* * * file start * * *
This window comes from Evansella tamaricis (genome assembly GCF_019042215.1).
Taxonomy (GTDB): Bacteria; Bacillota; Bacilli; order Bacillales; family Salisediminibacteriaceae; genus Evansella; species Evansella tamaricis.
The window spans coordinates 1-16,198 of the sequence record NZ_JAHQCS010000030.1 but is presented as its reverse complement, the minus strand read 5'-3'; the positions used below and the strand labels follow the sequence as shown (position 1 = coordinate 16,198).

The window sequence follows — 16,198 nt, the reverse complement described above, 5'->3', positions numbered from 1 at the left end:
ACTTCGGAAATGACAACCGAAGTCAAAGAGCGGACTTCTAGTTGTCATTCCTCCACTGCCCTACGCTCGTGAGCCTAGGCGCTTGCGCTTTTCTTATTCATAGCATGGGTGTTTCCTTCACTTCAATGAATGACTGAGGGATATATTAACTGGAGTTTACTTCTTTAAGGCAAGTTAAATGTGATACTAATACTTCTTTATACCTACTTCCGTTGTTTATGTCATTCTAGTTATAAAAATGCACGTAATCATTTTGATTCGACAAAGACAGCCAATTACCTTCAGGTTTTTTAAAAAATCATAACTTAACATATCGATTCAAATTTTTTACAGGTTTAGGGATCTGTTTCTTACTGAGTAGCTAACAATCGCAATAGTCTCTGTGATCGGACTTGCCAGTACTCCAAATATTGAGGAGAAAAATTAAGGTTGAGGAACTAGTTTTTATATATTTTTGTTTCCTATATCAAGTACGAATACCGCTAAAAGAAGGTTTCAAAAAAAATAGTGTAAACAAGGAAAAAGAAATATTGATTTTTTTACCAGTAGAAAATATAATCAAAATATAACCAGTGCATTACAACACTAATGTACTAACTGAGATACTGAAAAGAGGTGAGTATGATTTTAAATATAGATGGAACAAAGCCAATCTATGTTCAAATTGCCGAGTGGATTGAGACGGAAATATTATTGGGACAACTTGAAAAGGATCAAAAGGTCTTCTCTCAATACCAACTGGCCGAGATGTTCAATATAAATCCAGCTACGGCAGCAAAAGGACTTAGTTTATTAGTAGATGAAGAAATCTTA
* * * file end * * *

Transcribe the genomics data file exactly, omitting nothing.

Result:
This window comes from Evansella tamaricis (genome assembly GCF_019042215.1).
Taxonomy (GTDB): Bacteria; Bacillota; Bacilli; order Bacillales; family Salisediminibacteriaceae; genus Evansella; species Evansella tamaricis.
The window spans coordinates 1-16,198 of the sequence record NZ_JAHQCS010000030.1 but is presented as its reverse complement, the minus strand read 5'-3'; the positions used below and the strand labels follow the sequence as shown (position 1 = coordinate 16,198).

The window sequence follows — 16,198 nt, the reverse complement described above, 5'->3', positions numbered from 1 at the left end:
ACTTCGGAAATGACAACCGAAGTCAAAGAGCGGACTTCTAGTTGTCATTCCTCCACTGCCCTACGCTCGTGAGCCTAGGCGCTTGCGCTTTTCTTATTCATAGCATGGGTGTTTCCTTCACTTCAATGAATGACTGAGGGATATATTAACTGGAGTTTACTTCTTTAAGGCAAGTTAAATGTGATACTAATACTTCTTTATACCTACTTCCGTTGTTTATGTCATTCTAGTTATAAAAATGCACGTAATCATTTTGATTCGACAAAGACAGCCAATTACCTTCAGGTTTTTTAAAAAATCATAACTTAACATATCGATTCAAATTTTTTACAGGTTTAGGGATCTGTTTCTTACTGAGTAGCTAACAATCGCAATAGTCTCTGTGATCGGACTTGCCAGTACTCCAAATATTGAGGAGAAAAATTAAGGTTGAGGAACTAGTTTTTATATATTTTTGTTTCCTATATCAAGTACGAATACCGCTAAAAGAAGGTTTCAAAAAAAATAGTGTAAACAAGGAAAAAGAAATATTGATTTTTTTACCAGTAGAAAATATAATCAAAATATAACCAGTGCATTACAACACTAATGTACTAACTGAGATACTGAAAAGAGGTGAGTATGATTTTAAATATAGATGGAACAAAGCCAATCTATGTTCAAATTGCCGAGTGGATTGAGACGGAAATATTATTGGGACAACTTGAAAAGGATCAAAAGGTCTTCTCTCAATACCAACTGGCCGAGATGTTCAATATAAATCCAGCTACGGCAGCAAAAGGACTTAGTTTATTAGTAGATGAAGAAATCTTA